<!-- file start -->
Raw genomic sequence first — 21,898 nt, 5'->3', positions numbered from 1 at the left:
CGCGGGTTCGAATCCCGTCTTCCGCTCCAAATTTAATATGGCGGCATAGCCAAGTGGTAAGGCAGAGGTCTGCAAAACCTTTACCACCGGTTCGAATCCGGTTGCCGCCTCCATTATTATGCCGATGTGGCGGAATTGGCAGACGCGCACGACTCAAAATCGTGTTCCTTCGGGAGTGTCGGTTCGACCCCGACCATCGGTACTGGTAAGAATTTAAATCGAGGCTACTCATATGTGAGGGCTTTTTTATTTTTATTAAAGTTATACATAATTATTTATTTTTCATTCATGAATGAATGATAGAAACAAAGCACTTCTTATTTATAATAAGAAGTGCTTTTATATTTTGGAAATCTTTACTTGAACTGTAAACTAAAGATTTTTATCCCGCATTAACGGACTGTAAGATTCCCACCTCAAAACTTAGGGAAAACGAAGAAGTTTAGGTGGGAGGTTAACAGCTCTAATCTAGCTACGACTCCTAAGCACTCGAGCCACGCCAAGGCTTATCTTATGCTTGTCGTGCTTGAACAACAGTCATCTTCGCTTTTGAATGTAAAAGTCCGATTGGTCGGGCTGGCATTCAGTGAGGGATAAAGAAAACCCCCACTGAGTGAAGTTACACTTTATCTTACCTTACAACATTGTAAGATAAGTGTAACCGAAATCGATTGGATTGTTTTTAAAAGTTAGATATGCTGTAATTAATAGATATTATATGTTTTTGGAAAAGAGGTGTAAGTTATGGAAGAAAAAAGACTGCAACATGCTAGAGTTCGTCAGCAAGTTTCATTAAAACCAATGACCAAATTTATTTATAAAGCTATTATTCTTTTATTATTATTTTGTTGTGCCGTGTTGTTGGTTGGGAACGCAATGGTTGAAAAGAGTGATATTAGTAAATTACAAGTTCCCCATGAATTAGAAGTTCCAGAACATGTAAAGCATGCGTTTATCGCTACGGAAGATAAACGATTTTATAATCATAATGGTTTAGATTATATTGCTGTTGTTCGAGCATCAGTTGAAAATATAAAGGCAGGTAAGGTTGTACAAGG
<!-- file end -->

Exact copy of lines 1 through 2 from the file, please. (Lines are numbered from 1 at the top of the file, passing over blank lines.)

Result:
Raw genomic sequence first — 21,898 nt, 5'->3', positions numbered from 1 at the left:
CGCGGGTTCGAATCCCGTCTTCCGCTCCAAATTTAATATGGCGGCATAGCCAAGTGGTAAGGCAGAGGTCTGCAAAACCTTTACCACCGGTTCGAATCCGGTTGCCGCCTCCATTATTATGCCGATGTGGCGGAATTGGCAGACGCGCACGACTCAAAATCGTGTTCCTTCGGGAGTGTCGGTTCGACCCCGACCATCGGTACTGGTAAGAATTTAAATCGAGGCTACTCATATGTGAGGGCTTTTTTATTTTTATTAAAGTTATACATAATTATTTATTTTTCATTCATGAATGAATGATAGAAACAAAGCACTTCTTATTTATAATAAGAAGTGCTTTTATATTTTGGAAATCTTTACTTGAACTGTAAACTAAAGATTTTTATCCCGCATTAACGGACTGTAAGATTCCCACCTCAAAACTTAGGGAAAACGAAGAAGTTTAGGTGGGAGGTTAACAGCTCTAATCTAGCTACGACTCCTAAGCACTCGAGCCACGCCAAGGCTTATCTTATGCTTGTCGTGCTTGAACAACAGTCATCTTCGCTTTTGAATGTAAAAGTCCGATTGGTCGGGCTGGCATTCAGTGAGGGATAAAGAAAACCCCCACTGAGTGAAGTTACACTTTATCTTACCTTACAACATTGTAAGATAAGTGTAACCGAAATCGATTGGATTGTTTTTAAAAGTTAGATATGCTGTAATTAATAGATATTATATGTTTTTGGAAAAGAGGTGTAAGTTATGGAAGAAAAAAGACTGCAACATGCTAGAGTTCGTCAGCAAGTTTCATTAAAACCAATGACCAAATTTATTTATAAAGCTATTATTCTTTTATTATTATTTTGTTGTGCCGTGTTGTTGGTTGGGAACGCAATGGTTGAAAAGAGTGATATTAGTAAATTACAAGTTCCCCATGAATTAGAAGTTCCAGAACATGTAAAGCATGCGTTTATCGCTACGGAAGATAAACGATTTTATAATCATAATGGTTTAGATTATATTGCTGTTGTTCGAGCATCAGTTGAAAATATAAAGGCAGGTAAGGTTGTACAAGG